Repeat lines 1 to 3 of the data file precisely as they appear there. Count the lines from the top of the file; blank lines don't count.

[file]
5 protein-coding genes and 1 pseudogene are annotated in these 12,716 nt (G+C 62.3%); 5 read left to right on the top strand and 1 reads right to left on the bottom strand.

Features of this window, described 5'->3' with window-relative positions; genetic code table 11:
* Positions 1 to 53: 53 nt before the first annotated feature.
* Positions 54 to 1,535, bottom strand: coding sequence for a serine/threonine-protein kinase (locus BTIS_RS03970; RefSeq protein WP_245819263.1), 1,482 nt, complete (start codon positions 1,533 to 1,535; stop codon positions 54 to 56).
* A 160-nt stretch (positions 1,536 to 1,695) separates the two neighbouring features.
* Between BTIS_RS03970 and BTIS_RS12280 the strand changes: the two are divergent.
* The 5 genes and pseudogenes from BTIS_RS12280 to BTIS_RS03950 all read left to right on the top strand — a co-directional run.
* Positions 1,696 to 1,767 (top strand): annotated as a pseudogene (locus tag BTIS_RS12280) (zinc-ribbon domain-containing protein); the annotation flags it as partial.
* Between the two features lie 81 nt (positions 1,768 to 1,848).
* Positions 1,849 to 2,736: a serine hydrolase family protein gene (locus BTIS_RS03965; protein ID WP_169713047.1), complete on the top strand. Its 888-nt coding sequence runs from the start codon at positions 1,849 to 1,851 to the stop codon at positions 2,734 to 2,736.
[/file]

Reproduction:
5 protein-coding genes and 1 pseudogene are annotated in these 12,716 nt (G+C 62.3%); 5 read left to right on the top strand and 1 reads right to left on the bottom strand.

Features of this window, described 5'->3' with window-relative positions; genetic code table 11:
* Positions 1 to 53: 53 nt before the first annotated feature.